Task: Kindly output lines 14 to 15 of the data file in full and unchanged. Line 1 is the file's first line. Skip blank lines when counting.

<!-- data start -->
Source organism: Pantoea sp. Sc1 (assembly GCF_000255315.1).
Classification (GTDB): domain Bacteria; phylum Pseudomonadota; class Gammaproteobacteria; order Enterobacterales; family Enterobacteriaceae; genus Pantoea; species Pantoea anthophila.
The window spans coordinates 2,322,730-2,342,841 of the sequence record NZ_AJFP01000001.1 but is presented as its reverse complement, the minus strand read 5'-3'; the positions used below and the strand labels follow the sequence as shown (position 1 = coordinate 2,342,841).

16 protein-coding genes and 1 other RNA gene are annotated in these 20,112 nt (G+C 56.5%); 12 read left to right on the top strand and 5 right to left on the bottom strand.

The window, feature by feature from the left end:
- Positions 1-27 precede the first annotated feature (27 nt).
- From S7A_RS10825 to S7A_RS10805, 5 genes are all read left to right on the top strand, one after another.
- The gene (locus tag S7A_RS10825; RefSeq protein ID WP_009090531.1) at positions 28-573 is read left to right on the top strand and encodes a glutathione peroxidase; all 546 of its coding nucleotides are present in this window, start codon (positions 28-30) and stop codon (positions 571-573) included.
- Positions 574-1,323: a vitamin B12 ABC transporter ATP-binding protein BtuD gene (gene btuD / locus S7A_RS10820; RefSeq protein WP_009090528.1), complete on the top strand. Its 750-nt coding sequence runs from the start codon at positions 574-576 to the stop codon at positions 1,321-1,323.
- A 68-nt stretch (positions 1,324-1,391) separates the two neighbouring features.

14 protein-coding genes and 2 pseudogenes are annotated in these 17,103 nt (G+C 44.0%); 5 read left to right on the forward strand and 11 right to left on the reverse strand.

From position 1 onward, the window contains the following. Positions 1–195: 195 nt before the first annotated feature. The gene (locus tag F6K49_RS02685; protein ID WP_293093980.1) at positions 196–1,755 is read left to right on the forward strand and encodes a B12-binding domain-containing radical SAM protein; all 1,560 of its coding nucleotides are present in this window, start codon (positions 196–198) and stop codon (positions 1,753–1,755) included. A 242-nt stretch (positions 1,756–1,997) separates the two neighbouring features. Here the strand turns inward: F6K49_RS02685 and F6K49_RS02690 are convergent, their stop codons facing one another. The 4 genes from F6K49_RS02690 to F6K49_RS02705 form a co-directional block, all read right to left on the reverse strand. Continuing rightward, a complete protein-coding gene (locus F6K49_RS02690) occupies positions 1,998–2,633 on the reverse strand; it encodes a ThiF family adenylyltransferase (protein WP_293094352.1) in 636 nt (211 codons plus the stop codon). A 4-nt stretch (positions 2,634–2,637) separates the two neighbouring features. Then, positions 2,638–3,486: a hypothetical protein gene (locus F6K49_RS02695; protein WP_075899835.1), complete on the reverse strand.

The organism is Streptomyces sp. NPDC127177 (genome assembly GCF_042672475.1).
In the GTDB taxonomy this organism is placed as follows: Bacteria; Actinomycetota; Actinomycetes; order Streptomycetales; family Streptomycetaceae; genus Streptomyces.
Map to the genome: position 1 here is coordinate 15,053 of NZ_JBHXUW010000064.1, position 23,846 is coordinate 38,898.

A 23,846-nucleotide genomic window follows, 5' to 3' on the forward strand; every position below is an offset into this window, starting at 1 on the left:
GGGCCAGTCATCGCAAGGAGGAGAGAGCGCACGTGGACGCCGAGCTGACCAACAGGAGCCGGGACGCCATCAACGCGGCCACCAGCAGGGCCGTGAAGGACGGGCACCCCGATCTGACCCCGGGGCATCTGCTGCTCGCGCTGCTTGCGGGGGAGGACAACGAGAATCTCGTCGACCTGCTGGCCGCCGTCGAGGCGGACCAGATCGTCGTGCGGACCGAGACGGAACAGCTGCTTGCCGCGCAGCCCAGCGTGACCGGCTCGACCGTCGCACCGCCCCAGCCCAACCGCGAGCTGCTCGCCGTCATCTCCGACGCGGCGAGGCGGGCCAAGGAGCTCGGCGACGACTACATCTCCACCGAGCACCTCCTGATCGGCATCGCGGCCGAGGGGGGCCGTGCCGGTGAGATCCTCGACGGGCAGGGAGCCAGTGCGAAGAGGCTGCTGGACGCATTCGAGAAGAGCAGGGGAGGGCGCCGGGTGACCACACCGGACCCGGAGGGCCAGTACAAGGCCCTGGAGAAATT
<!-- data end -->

In the GTDB taxonomy this organism is placed as follows: Bacteria; Actinomycetota; Actinomycetes; order Streptomycetales; family Streptomycetaceae; genus Streptomyces.
Map to the genome: position 1 here is coordinate 15,053 of NZ_JBHXUW010000064.1, position 23,846 is coordinate 38,898.